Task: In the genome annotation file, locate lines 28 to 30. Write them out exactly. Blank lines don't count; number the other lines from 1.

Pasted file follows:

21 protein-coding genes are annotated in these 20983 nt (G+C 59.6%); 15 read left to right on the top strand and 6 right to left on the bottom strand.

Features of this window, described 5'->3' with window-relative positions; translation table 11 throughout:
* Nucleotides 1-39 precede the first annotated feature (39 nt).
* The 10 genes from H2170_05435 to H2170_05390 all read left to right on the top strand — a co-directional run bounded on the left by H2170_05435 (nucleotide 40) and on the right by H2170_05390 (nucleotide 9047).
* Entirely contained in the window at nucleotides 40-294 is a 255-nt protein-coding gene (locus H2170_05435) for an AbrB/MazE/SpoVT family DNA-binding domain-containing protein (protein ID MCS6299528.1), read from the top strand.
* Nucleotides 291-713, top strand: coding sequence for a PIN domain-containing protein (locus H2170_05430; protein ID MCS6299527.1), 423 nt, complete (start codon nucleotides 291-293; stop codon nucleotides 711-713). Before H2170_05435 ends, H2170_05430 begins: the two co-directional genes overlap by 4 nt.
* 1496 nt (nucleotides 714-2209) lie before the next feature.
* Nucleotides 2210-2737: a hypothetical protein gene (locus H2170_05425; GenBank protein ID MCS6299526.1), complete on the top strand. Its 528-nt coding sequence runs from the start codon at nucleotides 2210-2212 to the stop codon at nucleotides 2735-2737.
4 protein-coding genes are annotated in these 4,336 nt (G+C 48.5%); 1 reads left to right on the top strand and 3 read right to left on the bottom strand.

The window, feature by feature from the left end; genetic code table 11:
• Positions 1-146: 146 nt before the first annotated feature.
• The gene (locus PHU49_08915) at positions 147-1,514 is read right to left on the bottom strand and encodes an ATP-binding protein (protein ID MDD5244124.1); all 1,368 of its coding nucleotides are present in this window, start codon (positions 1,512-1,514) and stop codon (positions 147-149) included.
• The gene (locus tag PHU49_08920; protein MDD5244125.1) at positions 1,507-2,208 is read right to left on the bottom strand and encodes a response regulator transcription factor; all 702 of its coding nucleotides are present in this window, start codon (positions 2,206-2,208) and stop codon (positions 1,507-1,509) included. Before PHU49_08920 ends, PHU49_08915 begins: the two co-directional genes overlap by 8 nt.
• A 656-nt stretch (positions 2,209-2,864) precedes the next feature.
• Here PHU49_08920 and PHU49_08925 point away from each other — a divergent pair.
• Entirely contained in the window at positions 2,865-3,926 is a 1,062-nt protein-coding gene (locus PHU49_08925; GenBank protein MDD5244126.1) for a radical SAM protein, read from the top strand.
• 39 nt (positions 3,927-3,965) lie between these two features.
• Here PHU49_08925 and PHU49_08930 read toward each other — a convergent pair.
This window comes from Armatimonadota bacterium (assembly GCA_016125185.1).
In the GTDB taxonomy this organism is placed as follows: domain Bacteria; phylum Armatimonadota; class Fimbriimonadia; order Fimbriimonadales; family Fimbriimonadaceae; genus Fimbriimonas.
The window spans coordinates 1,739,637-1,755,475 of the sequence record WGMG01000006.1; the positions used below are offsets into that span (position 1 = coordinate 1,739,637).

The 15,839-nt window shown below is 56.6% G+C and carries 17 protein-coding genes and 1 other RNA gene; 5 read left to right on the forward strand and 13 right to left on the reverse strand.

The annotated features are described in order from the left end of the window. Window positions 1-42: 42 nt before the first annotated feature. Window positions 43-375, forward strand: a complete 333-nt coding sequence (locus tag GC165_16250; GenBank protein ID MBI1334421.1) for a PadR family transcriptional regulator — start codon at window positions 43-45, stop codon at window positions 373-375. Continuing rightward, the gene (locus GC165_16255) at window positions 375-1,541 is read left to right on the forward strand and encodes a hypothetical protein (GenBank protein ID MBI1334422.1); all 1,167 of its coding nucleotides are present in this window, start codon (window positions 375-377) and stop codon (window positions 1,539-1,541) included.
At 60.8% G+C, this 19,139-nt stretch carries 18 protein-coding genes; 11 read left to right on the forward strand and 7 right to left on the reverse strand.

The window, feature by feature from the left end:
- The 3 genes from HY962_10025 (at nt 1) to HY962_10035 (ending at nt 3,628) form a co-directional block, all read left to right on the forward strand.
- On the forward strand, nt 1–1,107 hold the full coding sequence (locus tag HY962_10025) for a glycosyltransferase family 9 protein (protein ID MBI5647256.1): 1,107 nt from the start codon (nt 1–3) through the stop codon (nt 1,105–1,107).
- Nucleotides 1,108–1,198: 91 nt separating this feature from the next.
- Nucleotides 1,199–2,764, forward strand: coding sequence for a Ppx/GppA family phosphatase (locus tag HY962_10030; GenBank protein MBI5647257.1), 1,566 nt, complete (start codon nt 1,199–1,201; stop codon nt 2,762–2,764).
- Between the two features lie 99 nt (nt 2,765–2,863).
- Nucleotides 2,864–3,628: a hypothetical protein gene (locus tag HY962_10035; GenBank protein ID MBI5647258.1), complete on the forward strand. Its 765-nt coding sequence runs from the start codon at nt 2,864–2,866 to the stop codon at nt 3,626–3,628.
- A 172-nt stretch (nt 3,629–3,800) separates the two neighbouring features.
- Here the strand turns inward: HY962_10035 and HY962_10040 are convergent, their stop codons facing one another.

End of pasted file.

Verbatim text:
- Nucleotides 1,108–1,198: 91 nt separating this feature from the next.
- Nucleotides 1,199–2,764, forward strand: coding sequence for a Ppx/GppA family phosphatase (locus tag HY962_10030; GenBank protein MBI5647257.1), 1,566 nt, complete (start codon nt 1,199–1,201; stop codon nt 2,762–2,764).
- Between the two features lie 99 nt (nt 2,765–2,863).